Does Spring Boot 2 + Sping Security OAuth2 still support the @AuthorizationServer annotation? From reading the release notes some things haven't been ported over:

Oauth2 Support

Here is the relevant section of my build.grade:

Auth Server

// security compile "org.springframework.boot:spring-boot-starter-security:${springBootVersion}" // oauth // compile ""

Client Server

// support for Oauth2 user token services not yet migrated into Spring Boot 2.0 compile ""

And right now my Authorization Server Oauth2 endpoints just return a 401 when i try to pass a client-id and client-secret in as Basic Authentication to /oauth/token. Passing in a username and password gives a different code path. So it looks like the OAuth filters aren't quite lined up.

I also found this as well:

Spring Boot 2 OAuth2 starter changes

Has there been a configuration update or do I need a different set of gradle dependencies to restore the Authorization Server to it's previous state?



I wanted to close the loop on this question. In addition to encrypting the client-secrets. The RedisTokenStore issue has also been resolved as of Spring OAuth 2.3.2: Spring OAuth 2.3.2

  • so it oauth2 support just not available yet with spring security? I'm confused about Spring Security 5 + Spring Boot 2. I'll look more into – false_memories Mar 6 at 14:57
up vote 5 down vote accepted

Spring Security 5 uses a modernized password storage, see OAuth2 Autoconfig:

If you use your own authorization server configuration to configure the list of valid clients through an instance of ClientDetailsServiceConfigurer as shown below, take note that the passwords you configure here are subject to the modernized password storage that came with Spring Security 5.

To solve your problem, see Spring Security Reference:


The following error occurs when one of the passwords that are stored has no id as described in the section called “Password Storage Format”.

java.lang.IllegalArgumentException: There is no PasswordEncoder mapped for the id "null"

The easiest way to resolve the error is to switch to explicitly provide the PasswordEncoder that you passwords are encoded with. The easiest way to resolve it is to figure out how your passwords are currently being stored and explicitly provide the correct PasswordEncoder. If you are migrating from Spring Security 4.2.x you can revert to the previous behavior by exposing a NoOpPasswordEncoder bean. For example, if you are using Java Configuration, you can create a configuration that looks like:

Reverting to NoOpPasswordEncoder is not considered to be secure. You should instead migrate to using DelegatingPasswordEncoder to support secure password encoding.

public static NoOpPasswordEncoder passwordEncoder() {
    return NoOpPasswordEncoder.getInstance();

if you are using XML configuration, you can expose a PasswordEncoder with the id passwordEncoder:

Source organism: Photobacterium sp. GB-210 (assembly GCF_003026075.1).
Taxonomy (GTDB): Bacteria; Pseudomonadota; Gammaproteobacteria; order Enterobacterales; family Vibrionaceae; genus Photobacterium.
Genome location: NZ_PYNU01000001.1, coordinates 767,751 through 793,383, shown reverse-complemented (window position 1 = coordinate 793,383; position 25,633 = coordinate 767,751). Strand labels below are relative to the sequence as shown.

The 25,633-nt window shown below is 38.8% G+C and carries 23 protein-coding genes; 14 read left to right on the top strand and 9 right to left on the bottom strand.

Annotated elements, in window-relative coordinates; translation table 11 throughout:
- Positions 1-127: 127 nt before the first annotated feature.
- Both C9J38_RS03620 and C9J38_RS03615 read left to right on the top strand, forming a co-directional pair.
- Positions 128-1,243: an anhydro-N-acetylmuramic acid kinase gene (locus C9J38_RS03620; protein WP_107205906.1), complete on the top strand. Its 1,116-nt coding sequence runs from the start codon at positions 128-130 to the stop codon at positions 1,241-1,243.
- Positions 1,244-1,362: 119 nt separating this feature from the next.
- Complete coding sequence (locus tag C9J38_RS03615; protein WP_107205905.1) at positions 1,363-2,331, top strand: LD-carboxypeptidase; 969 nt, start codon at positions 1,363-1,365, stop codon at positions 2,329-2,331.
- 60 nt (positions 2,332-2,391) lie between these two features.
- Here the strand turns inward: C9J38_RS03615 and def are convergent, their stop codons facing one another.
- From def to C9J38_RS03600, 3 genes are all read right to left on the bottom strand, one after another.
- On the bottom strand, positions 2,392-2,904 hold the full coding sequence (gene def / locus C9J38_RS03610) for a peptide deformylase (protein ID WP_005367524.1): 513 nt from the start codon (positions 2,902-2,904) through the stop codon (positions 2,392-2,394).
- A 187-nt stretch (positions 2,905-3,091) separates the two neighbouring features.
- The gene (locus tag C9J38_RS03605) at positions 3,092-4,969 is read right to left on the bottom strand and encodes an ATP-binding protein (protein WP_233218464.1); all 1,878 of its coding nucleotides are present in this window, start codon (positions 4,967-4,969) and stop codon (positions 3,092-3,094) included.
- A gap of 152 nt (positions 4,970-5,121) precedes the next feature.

<b:bean id="passwordEncoder"
    class="" factory-method="getInstance"/>

Alternatively, you can prefix all of your passwords with the correct id and continue to use DelegatingPasswordEncoder. For example, if you are using BCrypt, you would migrate your password from something like:



  • 3
    To elaborate the smoking gun here is when you attempt to get a token at /oauth/token using a plaintext client-id and plaintext password in the Basic Authorization. The fix was to Bcrypt the existing client secrets in the backing SQL database. The error in the logs is Encoded password does not look like BCrypt because the password wasn't encoded as anything in the first place. – false_memories Mar 7 at 2:52

OAuth2 AuthorizationServer uses basic authentication.

So, you also need to encode your client secret with delegatedPasswordEncoder in AuthorizationServerConfig to completely solve "There is no PasswordEncoder mapped for the id "null" " exception.

Yao Liu's answer solved my problem.

1- created a bean to auto wire PasswordEncoder;

public PasswordEncoder passwordEncoder() {
    String idForEncode = "bcrypt";
    Map<String, PasswordEncoder> encoderMap = new HashMap<>();
    encoderMap.put(idForEncode, new BCryptPasswordEncoder());
    return new DelegatingPasswordEncoder(idForEncode, encoderMap);

2- Auto wired passwordEncoder in AuthorizationServerConfig class;

private PasswordEncoder passwordEncoder;

3- encoded CLIENT_SECRET with passwordEncoder.

public void configure(ClientDetailsServiceConfigurer configurer) throws Exception {
            .authorizedGrantTypes(GRANT_TYPE_FOR_LOGIN, GRANT_TYPE_FOR_REFRESH)
            .scopes(SCOPE_READ, SCOPE_WRITE)

That's it.

As @false_memories stated above, with Spring Boot 2 you need to encode your secret. In my project, it looks like:

public void configure(ClientDetailsServiceConfigurer clients) throws Exception {
    String secretEncoded = passwordEncoder().encode("secret");
            .scopes("read", "write").authorizedGrantTypes("password", "refresh_token").resourceIds("resource");

I wanted to close the loop on this question. In addition to encrypting the client-secrets. The RedisTokenStore issue has also been resolved as of Spring OAuth 2.3.2: Spring OAuth 2.3.2

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